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RACINE — The Wisconsin Panthers track and field team showed up for their second year ready to compete.

Wisconsin Panthers
The Wisconsin Panthers with their coaches: (front row, from left) Quintin Jones, Shakilah Williams, Jasmine Schmidt, Jamier Mosley, Demontae Collins. (Middle row, from left) Noah Payne, Madden Phillips, Rigoberto Escobedo, Miguel Rios, Ayden Semour, LaCole Ferron, Taylnn Pinager, Tyree Bumbry, Michael Payne (back row, from left) Vonta Rokket, Alexus Long, Elijah Senft, Giovoni Gonzalez, Nicholas Payne Jr., Jayden Payne, Wilshaun Thompson. Credit: Dee Hölzel

The team had 12 athletes qualify for the AAU (Amateur Athletic Union) Junior Olympic Track and Field competition, which will be held July 31-Aug. 6 in Des Moines, Iowa.

Last year was their first year competing at the national level with three athletes representing Racine.

Nicholas Payne Sr., who organized the Wisconsin Panthers, called attending the national competition “a life-changing experience.”

Wisconsin Panthers
(from left) Madden Phillips and Rigoberto Escobedo are shown running laps before practice. – Credit: Dee Hölzel

“We want our athletes to have the star treatment. If they’re treated like a star, they’ll act like a star, move like a star, and make quality star decisions, and be able to go to college and more.”

Nicholas Payne Sr.

He described the athletes standing on the field while the announcer calls their name and they appear on television for their family and friends to see.

“We want our athletes to have the star treatment,” he said. “If they’re treated like a star, they’ll act like a star, move like a star, and make quality star decisions, and be able to go to college and more.”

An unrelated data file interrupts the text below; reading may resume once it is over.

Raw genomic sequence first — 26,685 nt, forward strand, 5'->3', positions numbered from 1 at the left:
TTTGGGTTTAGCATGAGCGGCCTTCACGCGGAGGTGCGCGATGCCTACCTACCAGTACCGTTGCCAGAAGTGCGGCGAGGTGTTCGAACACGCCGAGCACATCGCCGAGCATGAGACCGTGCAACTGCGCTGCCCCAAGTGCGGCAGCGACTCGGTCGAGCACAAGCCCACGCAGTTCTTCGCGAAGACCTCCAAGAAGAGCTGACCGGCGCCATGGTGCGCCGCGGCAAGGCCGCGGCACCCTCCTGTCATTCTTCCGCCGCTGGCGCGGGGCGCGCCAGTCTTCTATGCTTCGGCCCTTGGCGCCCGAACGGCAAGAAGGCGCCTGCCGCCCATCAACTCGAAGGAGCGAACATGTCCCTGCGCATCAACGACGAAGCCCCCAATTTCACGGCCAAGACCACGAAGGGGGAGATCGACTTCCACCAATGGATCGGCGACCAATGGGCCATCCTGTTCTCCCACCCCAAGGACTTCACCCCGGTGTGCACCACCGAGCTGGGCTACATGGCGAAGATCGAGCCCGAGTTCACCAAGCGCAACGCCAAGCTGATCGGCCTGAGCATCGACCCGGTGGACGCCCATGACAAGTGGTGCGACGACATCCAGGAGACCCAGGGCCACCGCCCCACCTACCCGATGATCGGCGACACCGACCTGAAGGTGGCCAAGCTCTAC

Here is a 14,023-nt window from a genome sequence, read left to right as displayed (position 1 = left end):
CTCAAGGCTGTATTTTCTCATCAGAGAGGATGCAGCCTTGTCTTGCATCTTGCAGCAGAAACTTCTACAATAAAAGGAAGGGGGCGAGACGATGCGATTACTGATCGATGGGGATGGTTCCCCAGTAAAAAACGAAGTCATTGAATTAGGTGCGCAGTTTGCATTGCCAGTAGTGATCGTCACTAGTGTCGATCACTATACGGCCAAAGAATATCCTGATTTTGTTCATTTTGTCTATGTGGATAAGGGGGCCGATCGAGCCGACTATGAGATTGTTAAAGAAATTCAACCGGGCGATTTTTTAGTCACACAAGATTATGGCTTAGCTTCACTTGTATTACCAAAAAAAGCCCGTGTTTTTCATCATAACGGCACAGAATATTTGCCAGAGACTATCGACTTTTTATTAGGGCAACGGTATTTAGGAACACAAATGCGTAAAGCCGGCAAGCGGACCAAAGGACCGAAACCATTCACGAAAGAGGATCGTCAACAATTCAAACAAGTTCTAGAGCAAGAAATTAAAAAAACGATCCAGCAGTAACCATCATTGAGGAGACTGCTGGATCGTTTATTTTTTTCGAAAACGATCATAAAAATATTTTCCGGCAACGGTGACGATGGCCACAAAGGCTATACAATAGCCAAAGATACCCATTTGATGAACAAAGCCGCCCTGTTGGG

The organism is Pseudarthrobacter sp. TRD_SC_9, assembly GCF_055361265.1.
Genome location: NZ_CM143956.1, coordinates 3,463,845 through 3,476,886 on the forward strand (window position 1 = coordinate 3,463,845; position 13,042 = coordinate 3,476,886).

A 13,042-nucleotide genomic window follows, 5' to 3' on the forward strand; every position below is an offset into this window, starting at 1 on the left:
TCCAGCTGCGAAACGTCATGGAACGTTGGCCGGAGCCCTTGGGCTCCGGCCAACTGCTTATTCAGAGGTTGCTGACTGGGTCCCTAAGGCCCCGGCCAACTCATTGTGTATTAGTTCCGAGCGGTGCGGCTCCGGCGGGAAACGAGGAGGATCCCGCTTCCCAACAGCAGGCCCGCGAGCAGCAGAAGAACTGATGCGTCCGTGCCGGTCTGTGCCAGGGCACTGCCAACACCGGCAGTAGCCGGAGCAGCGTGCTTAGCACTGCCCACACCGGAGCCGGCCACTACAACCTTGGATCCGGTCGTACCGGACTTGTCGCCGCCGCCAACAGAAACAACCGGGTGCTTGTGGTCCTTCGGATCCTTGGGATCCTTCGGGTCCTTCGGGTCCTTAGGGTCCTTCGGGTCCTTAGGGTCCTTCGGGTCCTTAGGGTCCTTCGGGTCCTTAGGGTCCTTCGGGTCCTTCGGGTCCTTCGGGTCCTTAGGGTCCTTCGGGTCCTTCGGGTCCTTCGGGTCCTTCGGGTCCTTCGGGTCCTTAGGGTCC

Looking forward to Des Moines

The team heading to Des Moines has some familiar faces as well as some new ones.

Nicholas Payne Jr., 12, who scored two medals last year in the 100- and 200 meters, will be competing again.

Nicholas is going into the 7th grade at Starbuck Middle School. He has been working out at home in preparation, which has paid off as he is undefeated in the season.

Wisconsin Panthers
Jasmine Schmidt is shown running laps before practice. – Credit: Dee Hölzel

His advice, “Keep working it; keep pushing it. Every lap, every rep, just keeping working it.”

They call Nicholas “Ghost” because he is just that fast. One minute he’s there and then – poof – he’s gone.

Wisconsin Panthers
Giovoni Gonzalez is shown stretching before practice. (shown left) Elijah Senft and (shown right) Wilshaun Thompson. Credit: Dee Hölzel

Nicholas said he will probably medal again in the 100- and 200 meters, but he had doubts about the 400 meters, explaining he is better in the shorter sprints.

Nicholas will be joined this year by his older brother, Jayden, 11, and his younger brother, Noah, 10, who did not get to go last year because he had COVID.

How did it feel to get left behind? Noah said he was “jealous and bored.”

Noah is running in the 100-, 400-, and 800-meter races, but he is racing in the 11-year-old group due to his November birthday.